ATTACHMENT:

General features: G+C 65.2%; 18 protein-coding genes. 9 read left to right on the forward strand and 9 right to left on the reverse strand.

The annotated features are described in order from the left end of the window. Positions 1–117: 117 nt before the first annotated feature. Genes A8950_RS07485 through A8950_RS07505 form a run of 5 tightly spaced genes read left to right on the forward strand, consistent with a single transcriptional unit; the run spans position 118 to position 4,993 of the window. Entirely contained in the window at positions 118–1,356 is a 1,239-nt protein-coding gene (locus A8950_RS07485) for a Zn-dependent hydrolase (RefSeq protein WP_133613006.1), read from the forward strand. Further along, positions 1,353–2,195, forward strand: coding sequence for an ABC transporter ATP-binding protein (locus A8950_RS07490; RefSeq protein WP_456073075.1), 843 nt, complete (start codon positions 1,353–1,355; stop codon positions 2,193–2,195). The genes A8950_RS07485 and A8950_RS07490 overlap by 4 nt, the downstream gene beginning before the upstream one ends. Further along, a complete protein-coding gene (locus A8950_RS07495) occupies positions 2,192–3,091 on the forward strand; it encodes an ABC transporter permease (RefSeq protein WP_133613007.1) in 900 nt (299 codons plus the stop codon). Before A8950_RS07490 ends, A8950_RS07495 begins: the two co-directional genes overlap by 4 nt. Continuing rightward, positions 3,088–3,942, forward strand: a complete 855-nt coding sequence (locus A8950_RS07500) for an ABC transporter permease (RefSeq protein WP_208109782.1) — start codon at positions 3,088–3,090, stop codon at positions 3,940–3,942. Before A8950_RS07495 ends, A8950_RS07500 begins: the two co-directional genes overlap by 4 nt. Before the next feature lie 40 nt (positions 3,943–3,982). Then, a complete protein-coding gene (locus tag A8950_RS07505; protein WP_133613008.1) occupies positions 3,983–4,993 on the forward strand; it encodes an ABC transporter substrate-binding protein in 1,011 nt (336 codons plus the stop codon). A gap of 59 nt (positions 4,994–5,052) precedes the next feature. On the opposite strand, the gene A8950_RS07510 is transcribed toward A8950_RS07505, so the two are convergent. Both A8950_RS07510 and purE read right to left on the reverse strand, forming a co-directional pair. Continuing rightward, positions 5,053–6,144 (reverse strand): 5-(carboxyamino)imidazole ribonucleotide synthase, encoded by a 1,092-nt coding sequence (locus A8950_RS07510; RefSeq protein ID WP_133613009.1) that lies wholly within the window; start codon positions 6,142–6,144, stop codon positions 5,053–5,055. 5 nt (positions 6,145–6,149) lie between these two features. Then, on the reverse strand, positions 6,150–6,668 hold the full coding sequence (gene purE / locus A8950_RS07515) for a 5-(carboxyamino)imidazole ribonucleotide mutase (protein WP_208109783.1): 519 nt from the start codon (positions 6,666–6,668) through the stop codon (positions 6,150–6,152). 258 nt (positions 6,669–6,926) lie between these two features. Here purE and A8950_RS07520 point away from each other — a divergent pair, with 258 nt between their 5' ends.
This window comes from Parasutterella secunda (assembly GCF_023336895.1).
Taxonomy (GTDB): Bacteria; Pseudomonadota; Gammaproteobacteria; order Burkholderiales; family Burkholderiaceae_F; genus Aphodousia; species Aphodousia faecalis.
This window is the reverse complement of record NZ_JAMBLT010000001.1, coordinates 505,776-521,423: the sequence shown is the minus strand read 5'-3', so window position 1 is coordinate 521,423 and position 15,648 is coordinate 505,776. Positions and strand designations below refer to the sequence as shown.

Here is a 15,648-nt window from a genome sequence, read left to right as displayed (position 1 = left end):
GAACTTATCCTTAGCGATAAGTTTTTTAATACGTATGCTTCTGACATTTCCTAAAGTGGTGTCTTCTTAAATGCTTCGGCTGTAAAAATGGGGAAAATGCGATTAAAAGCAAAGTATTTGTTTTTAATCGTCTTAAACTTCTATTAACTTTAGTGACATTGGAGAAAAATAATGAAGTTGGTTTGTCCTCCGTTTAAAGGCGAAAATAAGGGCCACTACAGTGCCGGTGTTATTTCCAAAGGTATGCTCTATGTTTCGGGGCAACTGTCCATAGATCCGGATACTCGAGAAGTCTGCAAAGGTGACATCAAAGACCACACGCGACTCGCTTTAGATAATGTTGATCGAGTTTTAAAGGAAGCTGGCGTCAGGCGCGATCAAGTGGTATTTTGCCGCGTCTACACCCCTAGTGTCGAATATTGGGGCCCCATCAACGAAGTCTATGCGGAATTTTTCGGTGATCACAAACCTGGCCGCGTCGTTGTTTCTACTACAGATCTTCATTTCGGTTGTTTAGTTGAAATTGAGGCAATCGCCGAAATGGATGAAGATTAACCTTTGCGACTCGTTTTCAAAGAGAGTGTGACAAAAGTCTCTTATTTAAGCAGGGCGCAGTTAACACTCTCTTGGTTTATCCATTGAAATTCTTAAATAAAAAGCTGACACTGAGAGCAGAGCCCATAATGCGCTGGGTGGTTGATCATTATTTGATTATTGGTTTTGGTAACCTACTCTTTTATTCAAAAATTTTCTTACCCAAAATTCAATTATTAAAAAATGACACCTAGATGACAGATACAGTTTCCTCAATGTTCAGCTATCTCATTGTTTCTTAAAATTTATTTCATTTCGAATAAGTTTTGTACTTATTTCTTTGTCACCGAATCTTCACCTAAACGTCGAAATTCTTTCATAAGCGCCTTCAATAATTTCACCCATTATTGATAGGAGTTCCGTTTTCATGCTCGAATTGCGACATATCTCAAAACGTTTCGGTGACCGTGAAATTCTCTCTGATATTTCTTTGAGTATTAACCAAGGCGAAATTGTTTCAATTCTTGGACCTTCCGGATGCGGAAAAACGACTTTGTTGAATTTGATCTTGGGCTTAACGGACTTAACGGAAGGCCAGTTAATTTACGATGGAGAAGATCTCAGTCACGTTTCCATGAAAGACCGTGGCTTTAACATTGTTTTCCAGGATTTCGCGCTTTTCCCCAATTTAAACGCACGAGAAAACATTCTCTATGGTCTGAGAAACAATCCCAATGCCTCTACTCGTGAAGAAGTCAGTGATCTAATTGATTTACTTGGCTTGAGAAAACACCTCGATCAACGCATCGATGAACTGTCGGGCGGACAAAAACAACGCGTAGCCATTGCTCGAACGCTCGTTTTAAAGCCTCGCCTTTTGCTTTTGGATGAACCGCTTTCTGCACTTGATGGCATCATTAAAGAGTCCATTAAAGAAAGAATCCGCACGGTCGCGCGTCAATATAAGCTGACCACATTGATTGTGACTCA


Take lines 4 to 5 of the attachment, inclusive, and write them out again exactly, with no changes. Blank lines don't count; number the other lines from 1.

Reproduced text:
Taxonomy (GTDB): Bacteria; Pseudomonadota; Gammaproteobacteria; order Burkholderiales; family Burkholderiaceae_F; genus Aphodousia; species Aphodousia faecalis.
This window is the reverse complement of record NZ_JAMBLT010000001.1, coordinates 505,776-521,423: the sequence shown is the minus strand read 5'-3', so window position 1 is coordinate 521,423 and position 15,648 is coordinate 505,776. Positions and strand designations below refer to the sequence as shown.